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Urinary schistosomiasis is a common public health problem in the world caused by infection with Schistosoma haematobium [1]. Individuals may acquire the disease during contact with water containing cercaria of the parasite [2]. S. haematobium is responsible for majority of deaths due to schistosomiasis in the world [3]. The disease is particularly prevalent in sub-Saharan Africa where it is estimated to affect 112 million people [3,4]


S. haematobium infection causes haematuria, dysuria, lesions of the bladder, kidney failure, bladder cancer, [5–9]. Infection also interferes with nutrient uptake and can lead to undernutrition, growth and cognitive development retardation, and pose a serious threat to children’s health, education and productivity [10–13]. The disease is responsible for the death of 150,000 people in sub-Saharan Africa annually due to infection-related bladder problems [3,4].

Urinary  Schistosomiasis  also  called  Bilharzias  is  a parasitic  disease  caused  by  a  digenetic  blood  fluke  of  the genus  Schistosoma  called  Schistosoma  haematobium. The  disease  is  the  second  most  prevalent  neglected tropical  diseases  after  hookworm  (Hottez  and  Kamath, 2009)  and  remains  an  important  public  health  problem globally  especially  in  the  Sub-Saharan  African.  Of  the world’s  207  million  estimated  cases  of  Schistosomiasis, 93%  occur  in  the  Sub-Saharan  Africa  (192  million)  with largest  number  (29  million)  in  Nigeria  followed  by  United Republic  of  Tanzania  (19million)  (Hottez  and  Kamath, 2009).  Although  Schistosoma  haematobium  infection  do not  always  result  in  clinical  diseases  and  many  infections are  asymptomatic,  S.  haematobium  infection  is  said  to produce  bladder  wall  pathology  in  approximately 18million  people  in  Sub-Saharan  African  and  10million   *Corresponding  Author Email; people  suffer  from  hydronephrosis  and  renal  failure  (Van der  Werf  et  al.,  2003).  A  significant  percentage  of  women and  men  with  urinary  Schistosomiasis  acquire  genital ulcers  and  other  lesions  (Kjetland  et  al.,  2006).  Poor reproductive  health  including  sexual  dysfunction  and infertility  [4].Genital  Schistosomiasis  has  also  been incriminated  to  promote  horizontal  transmission  of HIV/AIDS  in Sub-Saharan  African  (Kjetland  et  al.,  2006).   In  addition  to  the  organ-specific  pathology  for  S. haematobium  infections,  there  is  also  an  increasing evidence  for  more  generalized  morbidity  resulting  from chronic  inflammation  of  these  long-standing  infections (Kjetland  et  al  2006,  King  et  al.,  2005).  The  most important  are  anaemia  of  chronic  inflammation  and  iron deficiency  anaemia,  growth  stunting  and  malnutrition among  children,  fatigue  and  diminished  physical  fitness and  impaired  cognitive  developments  among  school children  (Kjetland  et al  2006,  King  et  al.,  2005). There are several  factors  contributing  to  the high rate  of Schistosoma  haematobium  infection in developing countries. Among these are; extreme poverty, lack of knowledge of the risks, inadequate or total lack of health facilities and poor sanitary conditions in which they lead daily(Hottez and Kamath, 2009, Uneke et al., 2010).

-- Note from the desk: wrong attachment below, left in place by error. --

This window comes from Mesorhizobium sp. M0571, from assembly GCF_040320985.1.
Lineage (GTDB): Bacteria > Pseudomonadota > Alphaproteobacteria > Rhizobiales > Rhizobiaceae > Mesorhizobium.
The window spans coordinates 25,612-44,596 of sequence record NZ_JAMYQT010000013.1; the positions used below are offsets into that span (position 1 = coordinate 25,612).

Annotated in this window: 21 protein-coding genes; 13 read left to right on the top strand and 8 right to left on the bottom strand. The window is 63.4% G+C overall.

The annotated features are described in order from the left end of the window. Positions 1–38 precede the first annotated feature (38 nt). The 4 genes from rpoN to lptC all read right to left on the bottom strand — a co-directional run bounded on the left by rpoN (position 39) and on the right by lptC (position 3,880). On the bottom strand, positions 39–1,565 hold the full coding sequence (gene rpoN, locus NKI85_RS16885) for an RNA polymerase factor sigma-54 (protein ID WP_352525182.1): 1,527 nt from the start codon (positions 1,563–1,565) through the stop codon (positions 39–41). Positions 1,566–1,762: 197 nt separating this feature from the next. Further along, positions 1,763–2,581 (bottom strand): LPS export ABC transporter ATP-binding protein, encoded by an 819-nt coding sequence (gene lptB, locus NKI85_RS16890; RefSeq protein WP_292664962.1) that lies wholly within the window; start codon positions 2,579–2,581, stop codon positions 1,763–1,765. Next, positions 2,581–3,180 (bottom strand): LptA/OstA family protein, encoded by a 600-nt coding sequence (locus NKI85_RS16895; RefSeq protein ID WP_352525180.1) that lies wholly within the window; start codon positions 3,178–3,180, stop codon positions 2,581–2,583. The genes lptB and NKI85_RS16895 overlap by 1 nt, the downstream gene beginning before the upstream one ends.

1.2 Problem Statement

S. haematobium infection causes haematuria, dysuria, lesions of the bladder, kidney failure, bladder cancer, [5–9]. Infection also interferes with nutrient uptake and can lead to undernutrition, growth and cognitive development retardation, and pose a serious threat to children’s health, education and productivity [10–13]. Hence there is need to assess its prevalence among school children.


1.3 Objectives of the Study

The major objective of the study is the prevalence of Schistosoma heamatobium among school children.


1.4 Research Question

(1) what is S. heamatobium?

(2) How is it contacted ?

(3) what is its prevalence in the population?

(4) why the need to know its prevalence among school children?


1.5 Significance of the Study

This study gives a clear insight into the prevalence of Schistosoma heamatobium among school children. The findings of this research will serve as a preliminary study to help the concerned authorities know which age group among the children is at higher risk of Schistosoma heamatobium.


1.6 Scope of the study

The research focuses on the prevalence of Schistosoma heamatobium among school children.


1.7 Limitations

Samples were collected from children in selected schools and there was difficulty experienced in collecting the samples because they felt reluctant to give their urine.